Instead of asking clients to create hard to remember passwords or rely on silly quiz’s to authenticate who they are (which hackers can easily obtain through social engineering), Google is instead drafting mobile phones in their war against hackers.
Today we are changing that with the introduction of a more secure sign-in capability for Google Apps accounts that significantly increases the security of the cloud: Two-step verification. […]
Two-step verification is easy to set up, manage and use. When enabled by an administrator, it requires two means of identification to sign in to a Google Apps account, something you know: a password, and something you have: a mobile phone. It doesnâ€™t require any special tokens or devices. After entering your password, a verification code is sent to your mobile phone via SMS or generated on an application you can install on your Android, BlackBerry or iPhone (coming soon) device. This makes it much more likely that youâ€™re the only one accessing your data: even if someone has stolen your password, they’ll need more than that to access your account. (Google Small Business Blog)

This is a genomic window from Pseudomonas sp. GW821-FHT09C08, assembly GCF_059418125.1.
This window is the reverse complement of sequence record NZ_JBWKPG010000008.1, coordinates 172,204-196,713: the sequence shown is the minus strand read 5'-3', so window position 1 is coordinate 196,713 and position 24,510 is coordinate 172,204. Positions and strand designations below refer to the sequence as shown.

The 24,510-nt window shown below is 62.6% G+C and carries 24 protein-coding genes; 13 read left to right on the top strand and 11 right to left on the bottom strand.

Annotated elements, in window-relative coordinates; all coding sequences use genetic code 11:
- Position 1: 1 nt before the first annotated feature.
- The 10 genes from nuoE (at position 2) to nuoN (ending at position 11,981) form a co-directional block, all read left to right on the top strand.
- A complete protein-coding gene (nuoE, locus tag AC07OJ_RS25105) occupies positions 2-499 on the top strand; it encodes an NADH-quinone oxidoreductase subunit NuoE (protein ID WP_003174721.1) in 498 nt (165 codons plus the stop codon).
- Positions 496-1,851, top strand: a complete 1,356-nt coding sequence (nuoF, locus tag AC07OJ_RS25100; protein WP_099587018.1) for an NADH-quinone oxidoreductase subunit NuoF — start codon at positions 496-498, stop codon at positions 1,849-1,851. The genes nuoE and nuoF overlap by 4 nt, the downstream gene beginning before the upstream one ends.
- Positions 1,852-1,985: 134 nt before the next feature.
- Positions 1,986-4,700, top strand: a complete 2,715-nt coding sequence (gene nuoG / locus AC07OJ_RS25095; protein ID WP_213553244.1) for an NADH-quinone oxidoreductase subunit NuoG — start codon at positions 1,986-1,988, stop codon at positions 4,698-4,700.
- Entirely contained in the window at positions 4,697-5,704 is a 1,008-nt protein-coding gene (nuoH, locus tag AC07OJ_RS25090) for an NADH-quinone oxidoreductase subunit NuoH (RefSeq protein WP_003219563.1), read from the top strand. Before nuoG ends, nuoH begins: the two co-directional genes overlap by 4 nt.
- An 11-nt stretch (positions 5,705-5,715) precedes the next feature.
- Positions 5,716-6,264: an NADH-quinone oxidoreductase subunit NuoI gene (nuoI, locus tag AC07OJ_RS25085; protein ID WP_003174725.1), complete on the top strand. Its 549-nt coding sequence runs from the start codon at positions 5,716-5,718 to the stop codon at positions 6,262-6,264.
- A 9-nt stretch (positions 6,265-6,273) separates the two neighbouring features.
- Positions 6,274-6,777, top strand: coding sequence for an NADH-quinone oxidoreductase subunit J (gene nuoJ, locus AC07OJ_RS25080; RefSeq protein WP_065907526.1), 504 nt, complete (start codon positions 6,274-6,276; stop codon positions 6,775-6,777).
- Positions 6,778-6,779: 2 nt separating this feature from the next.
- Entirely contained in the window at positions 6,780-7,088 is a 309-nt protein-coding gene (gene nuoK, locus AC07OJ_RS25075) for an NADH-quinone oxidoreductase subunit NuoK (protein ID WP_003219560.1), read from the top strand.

Currently this is limited to Google App users, although Google does plan on rolling this feature out to “the rest of us” (which should help make Gmail more secure).
Even better, Google has announced that they are open sourcing this feature, which means other companies (like Yahoo! and Microsoft) can easily implement it for their own users.
Hopefully Google provides a third option for users who lack a mobile phone (as some people have given up cell phones due to the recession), although for now this feature will hopefully make it harder for hackers to access sensitive accounts.